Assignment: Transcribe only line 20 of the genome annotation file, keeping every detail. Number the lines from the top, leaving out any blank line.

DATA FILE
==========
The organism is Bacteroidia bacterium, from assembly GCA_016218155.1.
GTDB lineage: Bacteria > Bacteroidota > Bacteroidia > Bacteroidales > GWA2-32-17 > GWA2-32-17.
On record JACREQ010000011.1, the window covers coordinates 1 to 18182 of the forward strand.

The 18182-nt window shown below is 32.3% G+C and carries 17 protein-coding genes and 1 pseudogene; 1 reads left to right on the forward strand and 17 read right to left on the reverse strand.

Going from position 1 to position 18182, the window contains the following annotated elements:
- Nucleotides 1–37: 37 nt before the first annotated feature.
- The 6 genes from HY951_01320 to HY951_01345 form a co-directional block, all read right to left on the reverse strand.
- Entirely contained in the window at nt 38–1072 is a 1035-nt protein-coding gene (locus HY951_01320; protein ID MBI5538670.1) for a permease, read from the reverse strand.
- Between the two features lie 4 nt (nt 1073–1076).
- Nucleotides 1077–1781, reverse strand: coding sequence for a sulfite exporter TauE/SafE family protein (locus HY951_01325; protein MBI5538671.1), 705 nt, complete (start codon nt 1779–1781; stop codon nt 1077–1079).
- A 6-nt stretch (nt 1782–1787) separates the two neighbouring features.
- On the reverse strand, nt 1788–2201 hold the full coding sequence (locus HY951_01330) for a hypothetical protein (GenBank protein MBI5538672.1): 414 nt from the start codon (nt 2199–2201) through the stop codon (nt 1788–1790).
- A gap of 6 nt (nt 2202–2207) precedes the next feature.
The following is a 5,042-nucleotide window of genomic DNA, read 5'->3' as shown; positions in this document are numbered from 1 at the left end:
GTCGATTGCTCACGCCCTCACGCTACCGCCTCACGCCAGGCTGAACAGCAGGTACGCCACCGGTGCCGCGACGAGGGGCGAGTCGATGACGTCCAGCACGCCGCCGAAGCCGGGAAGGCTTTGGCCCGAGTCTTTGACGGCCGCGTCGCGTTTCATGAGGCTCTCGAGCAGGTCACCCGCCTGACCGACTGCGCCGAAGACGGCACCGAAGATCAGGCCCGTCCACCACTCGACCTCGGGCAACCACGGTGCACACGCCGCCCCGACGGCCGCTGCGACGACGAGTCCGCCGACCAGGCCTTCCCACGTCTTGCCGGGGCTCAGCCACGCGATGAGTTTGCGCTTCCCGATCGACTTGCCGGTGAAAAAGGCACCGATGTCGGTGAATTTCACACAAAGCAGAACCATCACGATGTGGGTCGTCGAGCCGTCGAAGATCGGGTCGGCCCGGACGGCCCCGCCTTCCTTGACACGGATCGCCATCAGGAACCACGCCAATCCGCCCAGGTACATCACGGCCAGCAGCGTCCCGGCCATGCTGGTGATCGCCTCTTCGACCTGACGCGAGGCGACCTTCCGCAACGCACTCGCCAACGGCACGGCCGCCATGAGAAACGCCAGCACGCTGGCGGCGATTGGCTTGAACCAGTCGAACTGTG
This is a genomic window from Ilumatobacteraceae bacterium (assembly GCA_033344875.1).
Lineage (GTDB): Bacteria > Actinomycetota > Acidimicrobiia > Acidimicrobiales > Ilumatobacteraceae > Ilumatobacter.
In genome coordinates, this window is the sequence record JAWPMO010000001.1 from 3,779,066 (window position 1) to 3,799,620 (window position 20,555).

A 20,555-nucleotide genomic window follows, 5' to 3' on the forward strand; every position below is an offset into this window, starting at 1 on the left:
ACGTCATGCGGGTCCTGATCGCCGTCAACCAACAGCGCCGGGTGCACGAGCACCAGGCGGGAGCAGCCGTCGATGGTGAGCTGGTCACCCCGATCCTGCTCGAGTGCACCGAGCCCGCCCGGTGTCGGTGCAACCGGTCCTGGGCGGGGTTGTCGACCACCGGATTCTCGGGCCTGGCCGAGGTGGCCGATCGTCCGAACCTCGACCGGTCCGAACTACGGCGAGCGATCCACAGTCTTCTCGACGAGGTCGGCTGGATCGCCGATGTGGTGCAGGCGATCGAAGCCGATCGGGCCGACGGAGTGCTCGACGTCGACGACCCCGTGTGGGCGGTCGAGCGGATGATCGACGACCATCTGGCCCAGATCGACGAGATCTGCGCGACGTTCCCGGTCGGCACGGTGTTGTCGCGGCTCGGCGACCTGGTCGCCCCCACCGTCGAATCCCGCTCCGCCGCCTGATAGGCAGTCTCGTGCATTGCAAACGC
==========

ACGTCATGCGGGTCCTGATCGCCGTCAACCAACAGCGCCGGGTGCACGAGCACCAGGCGGGAGCAGCCGTCGATGGTGAGCTGGTCACCCCGATCCTGCTCGAGTGCACCGAGCCCGCCCGGTGTCGGTGCAACCGGTCCTGGGCGGGGTTGTCGACCACCGGATTCTCGGGCCTGGCCGAGGTGGCCGATCGTCCGAACCTCGACCGGTCCGAACTACGGCGAGCGATCCACAGTCTTCTCGACGAGGTCGGCTGGATCGCCGATGTGGTGCAGGCGATCGAAGCCGATCGGGCCGACGGAGTGCTCGACGTCGACGACCCCGTGTGGGCGGTCGAGCGGATGATCGACGACCATCTGGCCCAGATCGACGAGATCTGCGCGACGTTCCCGGTCGGCACGGTGTTGTCGCGGCTCGGCGACCTGGTCGCCCCCACCGTCGAATCCCGCTCCGCCGCCTGATAGGCAGTCTCGTGCATTGCAAACGC